Thursday, September 22, 2005

Are You Happy?

Scientists have reached the conclusion that money DOES buy happiness. Johan Norberg reports: "In fact, one of the few things there is a consensus about in this very young field of science is that money does buy happiness. There is an extremely strong correlation between wealth and happiness. Low-income countries report low levels of happiness, middle-income countries report middle levels and high-income countries report high levels. What the researchers say, though, is that this correlation levels off at a national income of about $10,000 a year. After $20,000, Layard says, "additional income is not associated with extra happiness" (p. 33). ...This is the most highlighted finding from the research. But in fact, it is yet to be proven. The fact that a higher income level does not translate into higher happiness does not mean that growth doesn't. What we do know is that there is a big jump in reported wellbeing when countries move from about $5,000 to $15,000 a year."

Beyond this, happiness is not easy to define, measure, prove. But that doesn't stop the determined scientists. Happiness, or contentment, increases when hope is present. Hope that tomorrow will be even better or at least as good nurtures our happiness. In poor countries, people are hopeful as growth increases--economic and personal wealth. Norberg points to Ireland as a good example. He says, "look at Ireland. This country reported declining levels of life satisfaction between the early 1970s and the late 1980s. Ireland did not grow poorer during this time, but it had low growth and high unemployment. A lack of opportunities for the young led to high emigration. In the 1990s things turned around. Rapid liberalisation, foreign investment and information technology doubled Irish GDP per capita in ten years. It became easy to start a business and to get a job. Unemployment fell from about 15 to 5% and emigrants returned. At the same time, reported levels of happiness grew rapidly, by about one point on a ten-point scale "a dramatic change for such a slow moving indicator. Today, Ireland is one of the world's happiest countries."

I would be happy if I lived in Ireland, so I completely understand Norberg's example. At this point, though, one wonders "what makes me happy?" What is happiness? Theologically, we know that we are made for happiness. Human beings search for happiness and find it in a realtionship with God. The scientists did not mention this cause for happiness. Augustine, we all know, said, "Our hearts are restless until they rest in you, O, Lord." Restless hearts are not happy hearts. Being united with the creative force of life calms the restless heart and soothes the soul. Sweet happiness.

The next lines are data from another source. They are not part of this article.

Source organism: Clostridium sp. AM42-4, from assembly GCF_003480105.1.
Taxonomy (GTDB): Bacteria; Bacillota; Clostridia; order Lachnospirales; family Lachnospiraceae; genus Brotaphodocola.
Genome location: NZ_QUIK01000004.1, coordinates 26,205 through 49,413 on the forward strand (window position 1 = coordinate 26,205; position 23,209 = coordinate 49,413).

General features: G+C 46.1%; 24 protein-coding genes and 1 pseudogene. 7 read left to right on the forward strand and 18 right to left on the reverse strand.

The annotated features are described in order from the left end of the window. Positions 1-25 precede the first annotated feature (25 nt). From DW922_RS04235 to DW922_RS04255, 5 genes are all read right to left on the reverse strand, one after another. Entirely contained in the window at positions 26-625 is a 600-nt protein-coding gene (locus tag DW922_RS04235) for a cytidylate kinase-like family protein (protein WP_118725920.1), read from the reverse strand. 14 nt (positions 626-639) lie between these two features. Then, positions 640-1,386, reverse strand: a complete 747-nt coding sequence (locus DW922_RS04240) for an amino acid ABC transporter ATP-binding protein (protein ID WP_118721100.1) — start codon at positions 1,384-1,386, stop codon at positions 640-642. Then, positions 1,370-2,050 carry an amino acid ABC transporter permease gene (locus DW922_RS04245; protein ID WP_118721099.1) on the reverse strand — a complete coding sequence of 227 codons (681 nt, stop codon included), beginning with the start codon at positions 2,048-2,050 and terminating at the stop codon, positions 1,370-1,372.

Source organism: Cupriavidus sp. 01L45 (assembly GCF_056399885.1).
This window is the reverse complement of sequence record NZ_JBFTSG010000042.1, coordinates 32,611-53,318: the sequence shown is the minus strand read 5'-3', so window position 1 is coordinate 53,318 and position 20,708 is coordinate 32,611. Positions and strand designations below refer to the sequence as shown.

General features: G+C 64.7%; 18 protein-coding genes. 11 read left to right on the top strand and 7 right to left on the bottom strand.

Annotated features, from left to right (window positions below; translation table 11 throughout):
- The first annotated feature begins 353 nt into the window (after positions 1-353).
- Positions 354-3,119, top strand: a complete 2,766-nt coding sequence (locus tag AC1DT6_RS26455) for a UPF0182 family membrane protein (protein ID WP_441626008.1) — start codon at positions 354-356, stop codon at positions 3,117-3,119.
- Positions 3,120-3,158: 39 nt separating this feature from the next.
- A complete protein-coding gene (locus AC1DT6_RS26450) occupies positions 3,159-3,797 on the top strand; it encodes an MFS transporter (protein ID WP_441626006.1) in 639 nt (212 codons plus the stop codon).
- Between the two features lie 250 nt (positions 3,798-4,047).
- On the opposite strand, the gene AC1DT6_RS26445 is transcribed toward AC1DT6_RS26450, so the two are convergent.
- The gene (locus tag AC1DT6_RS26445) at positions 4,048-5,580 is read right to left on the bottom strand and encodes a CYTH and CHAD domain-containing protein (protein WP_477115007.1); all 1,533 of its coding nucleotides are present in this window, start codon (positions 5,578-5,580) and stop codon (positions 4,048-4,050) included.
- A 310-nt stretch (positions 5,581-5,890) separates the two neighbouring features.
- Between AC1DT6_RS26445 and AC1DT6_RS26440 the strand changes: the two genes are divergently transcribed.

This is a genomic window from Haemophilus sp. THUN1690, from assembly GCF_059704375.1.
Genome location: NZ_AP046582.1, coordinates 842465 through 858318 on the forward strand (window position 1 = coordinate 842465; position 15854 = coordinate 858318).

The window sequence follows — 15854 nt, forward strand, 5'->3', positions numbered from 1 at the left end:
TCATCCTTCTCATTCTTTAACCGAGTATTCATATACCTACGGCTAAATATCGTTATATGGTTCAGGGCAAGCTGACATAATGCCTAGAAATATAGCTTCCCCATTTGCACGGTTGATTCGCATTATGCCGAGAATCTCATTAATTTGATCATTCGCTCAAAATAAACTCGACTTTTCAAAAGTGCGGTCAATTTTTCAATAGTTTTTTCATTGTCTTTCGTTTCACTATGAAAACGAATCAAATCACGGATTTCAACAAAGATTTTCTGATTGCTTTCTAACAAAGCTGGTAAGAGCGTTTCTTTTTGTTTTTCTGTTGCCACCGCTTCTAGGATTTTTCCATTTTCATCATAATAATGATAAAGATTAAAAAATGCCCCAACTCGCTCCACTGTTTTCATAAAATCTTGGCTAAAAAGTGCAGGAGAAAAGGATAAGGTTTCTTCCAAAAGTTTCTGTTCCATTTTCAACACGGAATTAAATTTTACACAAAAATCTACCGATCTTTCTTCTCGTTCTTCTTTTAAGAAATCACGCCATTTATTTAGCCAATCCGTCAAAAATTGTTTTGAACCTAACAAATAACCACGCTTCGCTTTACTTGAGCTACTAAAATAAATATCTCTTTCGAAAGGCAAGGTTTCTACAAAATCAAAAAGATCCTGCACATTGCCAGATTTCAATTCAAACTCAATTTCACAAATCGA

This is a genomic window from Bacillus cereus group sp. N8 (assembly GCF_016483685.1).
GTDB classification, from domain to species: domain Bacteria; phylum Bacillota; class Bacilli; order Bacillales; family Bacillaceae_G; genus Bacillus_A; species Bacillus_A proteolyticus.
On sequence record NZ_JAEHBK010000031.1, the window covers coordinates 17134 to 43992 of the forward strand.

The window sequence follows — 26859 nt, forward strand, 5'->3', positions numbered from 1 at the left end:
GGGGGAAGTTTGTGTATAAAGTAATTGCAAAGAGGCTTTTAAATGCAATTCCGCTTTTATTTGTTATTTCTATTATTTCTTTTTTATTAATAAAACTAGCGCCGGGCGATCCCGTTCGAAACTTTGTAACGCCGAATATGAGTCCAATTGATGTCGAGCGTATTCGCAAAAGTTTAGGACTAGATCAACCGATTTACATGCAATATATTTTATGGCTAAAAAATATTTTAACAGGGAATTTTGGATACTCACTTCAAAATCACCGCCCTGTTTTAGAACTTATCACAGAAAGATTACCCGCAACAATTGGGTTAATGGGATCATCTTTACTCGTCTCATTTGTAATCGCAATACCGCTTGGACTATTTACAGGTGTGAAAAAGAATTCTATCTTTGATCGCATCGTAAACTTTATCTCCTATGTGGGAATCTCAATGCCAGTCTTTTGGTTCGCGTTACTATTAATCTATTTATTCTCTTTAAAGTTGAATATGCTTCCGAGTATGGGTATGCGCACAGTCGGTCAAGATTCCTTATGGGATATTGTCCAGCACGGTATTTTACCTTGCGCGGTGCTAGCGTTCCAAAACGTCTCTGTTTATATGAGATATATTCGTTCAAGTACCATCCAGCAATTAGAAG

Consider the things that make you happy? Naturally happy, no Irish mugs necessary! When are you content with yourself and with the world; hopeful for things to come, today and tomorrow?

I have, from time to time, been suddenly touched by a distinctive feeling of contentment, happy to be just where I am at that moment. Sometimes, I am alone and sometimes in the company of others. These moments are sharply contrasted with agitated moments during the day when I am restlessly disturbed by all manner of things: rude people, late people--really late people, obnoxiously loud noises, not being able to say NO when asked to something that I know will not make me happy, finishing a task that I've been asked to do only to find out that it was unnessicary, which translates as wasting my time, and many other things.

On the other hand, looking at water of almost any kind fills me with content. Eating olives makes me happy, without a doubt. Modern art at SLAM draws me in and silences the restless voice within me. Feeding animals connects me with the creative life force. Holding a sleeping baby, breathing in the soft, baby smells, erases all the restlessness from my heart in any given day. Certain strains of music have a calming effect. So does butter, come to thnk of it. Is this happiness? Would scientists agree and how would they actually measure the effect of things that soothe and give me hope?

Science cannot measure how we feel. Art describes in various ways (visually and audibly and written ways) what happiness feels like. It knows, and we know, how happiness feels. The Irish know what happiness is and how to find it. Evidently, at least according to Norberg, et al, the Japanese do not. At least that's what the scientists want us to believe.

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